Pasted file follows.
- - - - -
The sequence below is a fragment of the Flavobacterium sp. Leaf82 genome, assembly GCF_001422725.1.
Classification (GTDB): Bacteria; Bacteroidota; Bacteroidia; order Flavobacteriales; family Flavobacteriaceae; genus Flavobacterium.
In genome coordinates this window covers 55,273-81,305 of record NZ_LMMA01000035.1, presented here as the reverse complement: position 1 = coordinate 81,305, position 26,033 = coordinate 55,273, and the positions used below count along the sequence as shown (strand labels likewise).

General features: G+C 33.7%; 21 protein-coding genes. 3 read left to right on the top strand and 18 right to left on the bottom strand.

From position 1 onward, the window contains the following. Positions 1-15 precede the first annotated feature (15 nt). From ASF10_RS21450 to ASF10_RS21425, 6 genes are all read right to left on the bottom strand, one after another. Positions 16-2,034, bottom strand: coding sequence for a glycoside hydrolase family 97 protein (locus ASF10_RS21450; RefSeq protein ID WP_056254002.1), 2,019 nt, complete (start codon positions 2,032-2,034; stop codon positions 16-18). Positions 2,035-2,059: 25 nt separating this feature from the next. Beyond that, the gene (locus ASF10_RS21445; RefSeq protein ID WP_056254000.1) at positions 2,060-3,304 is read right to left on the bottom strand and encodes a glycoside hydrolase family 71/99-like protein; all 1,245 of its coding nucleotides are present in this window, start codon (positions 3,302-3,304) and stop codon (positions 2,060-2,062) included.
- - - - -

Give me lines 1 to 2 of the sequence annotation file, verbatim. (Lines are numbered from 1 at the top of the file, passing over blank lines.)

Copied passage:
The sequence below is a fragment of the Flavobacterium sp. Leaf82 genome, assembly GCF_001422725.1.
Classification (GTDB): Bacteria; Bacteroidota; Bacteroidia; order Flavobacteriales; family Flavobacteriaceae; genus Flavobacterium.